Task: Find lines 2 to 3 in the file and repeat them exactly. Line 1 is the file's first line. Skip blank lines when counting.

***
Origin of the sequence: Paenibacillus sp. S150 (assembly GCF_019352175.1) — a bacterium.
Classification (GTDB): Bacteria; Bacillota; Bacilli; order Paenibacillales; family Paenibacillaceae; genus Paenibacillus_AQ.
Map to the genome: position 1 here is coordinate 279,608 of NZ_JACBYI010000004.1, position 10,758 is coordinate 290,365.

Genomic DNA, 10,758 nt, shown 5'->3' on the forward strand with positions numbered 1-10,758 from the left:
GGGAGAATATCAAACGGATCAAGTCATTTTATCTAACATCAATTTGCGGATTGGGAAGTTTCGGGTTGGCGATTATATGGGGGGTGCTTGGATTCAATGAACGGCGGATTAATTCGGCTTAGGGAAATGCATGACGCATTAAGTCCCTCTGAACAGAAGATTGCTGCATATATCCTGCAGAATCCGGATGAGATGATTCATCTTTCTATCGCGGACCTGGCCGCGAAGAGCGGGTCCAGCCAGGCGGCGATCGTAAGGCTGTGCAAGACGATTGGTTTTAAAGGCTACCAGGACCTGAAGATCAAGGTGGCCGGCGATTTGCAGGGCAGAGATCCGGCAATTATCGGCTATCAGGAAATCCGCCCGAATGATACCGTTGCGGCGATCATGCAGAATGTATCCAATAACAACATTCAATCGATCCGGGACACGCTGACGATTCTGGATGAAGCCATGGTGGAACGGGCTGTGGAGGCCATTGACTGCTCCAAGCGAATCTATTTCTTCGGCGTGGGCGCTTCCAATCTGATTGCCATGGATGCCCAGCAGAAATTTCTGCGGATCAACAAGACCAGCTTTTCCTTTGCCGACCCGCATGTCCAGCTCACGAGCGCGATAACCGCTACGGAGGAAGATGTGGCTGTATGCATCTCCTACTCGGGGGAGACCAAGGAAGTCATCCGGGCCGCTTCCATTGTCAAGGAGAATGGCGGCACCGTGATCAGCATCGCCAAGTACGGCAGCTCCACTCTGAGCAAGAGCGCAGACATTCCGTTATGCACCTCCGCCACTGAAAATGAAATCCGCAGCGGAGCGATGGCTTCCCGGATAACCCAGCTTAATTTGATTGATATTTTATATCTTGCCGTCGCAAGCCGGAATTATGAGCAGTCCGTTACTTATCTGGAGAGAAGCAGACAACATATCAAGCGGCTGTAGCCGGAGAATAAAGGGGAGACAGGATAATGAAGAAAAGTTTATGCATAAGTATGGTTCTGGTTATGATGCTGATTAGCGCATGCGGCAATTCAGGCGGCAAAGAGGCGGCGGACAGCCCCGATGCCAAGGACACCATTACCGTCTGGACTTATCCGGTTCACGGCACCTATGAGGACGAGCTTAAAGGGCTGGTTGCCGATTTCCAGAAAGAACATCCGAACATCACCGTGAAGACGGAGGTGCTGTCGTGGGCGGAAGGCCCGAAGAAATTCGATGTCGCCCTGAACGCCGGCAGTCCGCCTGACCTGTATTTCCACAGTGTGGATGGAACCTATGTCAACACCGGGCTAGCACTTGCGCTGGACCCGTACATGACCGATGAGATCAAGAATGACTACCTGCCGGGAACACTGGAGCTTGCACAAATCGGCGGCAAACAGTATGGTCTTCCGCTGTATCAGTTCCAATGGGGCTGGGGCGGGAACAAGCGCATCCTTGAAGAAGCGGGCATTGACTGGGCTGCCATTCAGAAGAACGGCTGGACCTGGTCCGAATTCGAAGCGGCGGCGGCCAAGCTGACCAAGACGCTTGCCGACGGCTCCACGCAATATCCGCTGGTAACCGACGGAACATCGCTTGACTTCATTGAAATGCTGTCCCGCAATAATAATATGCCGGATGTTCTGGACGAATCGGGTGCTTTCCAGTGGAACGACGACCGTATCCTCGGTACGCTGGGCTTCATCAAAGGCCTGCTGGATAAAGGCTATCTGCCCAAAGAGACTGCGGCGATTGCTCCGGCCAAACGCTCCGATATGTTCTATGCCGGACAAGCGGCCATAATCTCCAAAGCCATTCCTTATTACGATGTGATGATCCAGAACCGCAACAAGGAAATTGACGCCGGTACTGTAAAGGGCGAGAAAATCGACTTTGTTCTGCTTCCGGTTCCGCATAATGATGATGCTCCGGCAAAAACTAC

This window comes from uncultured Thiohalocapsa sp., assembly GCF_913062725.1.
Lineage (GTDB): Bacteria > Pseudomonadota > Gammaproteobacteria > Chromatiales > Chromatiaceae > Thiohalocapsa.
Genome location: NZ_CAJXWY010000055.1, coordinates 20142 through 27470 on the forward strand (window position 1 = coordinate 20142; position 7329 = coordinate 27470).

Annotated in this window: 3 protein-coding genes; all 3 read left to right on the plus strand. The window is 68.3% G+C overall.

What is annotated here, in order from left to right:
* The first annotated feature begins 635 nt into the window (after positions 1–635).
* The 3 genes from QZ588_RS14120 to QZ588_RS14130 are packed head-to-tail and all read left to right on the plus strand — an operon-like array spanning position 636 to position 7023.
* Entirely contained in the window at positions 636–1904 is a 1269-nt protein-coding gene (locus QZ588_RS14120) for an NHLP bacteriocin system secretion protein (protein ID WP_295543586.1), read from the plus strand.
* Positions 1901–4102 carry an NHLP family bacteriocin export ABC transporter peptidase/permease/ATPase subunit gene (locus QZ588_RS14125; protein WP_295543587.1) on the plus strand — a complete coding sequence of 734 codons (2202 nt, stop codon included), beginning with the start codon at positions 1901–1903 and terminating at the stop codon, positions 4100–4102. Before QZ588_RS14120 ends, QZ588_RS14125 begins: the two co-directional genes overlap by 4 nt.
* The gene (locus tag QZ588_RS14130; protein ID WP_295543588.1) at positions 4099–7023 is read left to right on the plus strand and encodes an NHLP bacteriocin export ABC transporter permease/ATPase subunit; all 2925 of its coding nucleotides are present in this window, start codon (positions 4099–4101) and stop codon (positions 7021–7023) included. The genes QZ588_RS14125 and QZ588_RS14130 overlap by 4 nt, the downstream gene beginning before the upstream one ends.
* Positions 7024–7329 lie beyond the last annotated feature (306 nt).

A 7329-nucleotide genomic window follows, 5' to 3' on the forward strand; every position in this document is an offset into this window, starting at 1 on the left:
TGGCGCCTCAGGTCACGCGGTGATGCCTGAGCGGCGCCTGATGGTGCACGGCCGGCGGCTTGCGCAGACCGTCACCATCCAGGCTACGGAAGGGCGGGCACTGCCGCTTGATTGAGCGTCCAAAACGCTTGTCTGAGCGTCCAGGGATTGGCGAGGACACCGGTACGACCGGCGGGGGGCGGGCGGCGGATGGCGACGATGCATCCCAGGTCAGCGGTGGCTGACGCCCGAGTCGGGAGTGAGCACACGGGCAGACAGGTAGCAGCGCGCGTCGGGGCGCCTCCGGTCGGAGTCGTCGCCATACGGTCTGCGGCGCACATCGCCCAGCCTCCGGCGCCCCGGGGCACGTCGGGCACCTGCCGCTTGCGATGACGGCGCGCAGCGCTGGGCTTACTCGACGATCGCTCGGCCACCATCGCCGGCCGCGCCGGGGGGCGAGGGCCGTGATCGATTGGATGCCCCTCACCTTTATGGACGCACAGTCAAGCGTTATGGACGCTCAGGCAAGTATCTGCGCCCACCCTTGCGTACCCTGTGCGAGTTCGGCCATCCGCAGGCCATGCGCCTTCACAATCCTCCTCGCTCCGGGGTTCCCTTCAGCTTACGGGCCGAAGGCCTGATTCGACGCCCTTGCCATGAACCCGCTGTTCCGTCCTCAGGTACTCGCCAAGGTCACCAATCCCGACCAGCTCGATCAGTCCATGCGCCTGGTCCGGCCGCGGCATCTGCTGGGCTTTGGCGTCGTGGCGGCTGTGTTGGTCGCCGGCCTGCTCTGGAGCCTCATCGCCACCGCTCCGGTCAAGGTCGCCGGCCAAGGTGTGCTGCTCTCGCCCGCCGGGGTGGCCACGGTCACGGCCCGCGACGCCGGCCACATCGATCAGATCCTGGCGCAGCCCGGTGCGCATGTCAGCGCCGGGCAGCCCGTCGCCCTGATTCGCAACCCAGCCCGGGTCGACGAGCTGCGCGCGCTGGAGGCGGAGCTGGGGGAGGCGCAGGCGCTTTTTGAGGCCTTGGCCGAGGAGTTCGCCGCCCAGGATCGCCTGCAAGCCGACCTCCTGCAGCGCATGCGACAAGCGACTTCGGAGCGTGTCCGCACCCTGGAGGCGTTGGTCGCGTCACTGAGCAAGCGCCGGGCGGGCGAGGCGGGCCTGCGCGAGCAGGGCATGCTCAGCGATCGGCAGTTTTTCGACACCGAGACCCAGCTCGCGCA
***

Classification (GTDB): Bacteria; Bacillota; Bacilli; order Paenibacillales; family Paenibacillaceae; genus Paenibacillus_AQ.
Map to the genome: position 1 here is coordinate 279,608 of NZ_JACBYI010000004.1, position 10,758 is coordinate 290,365.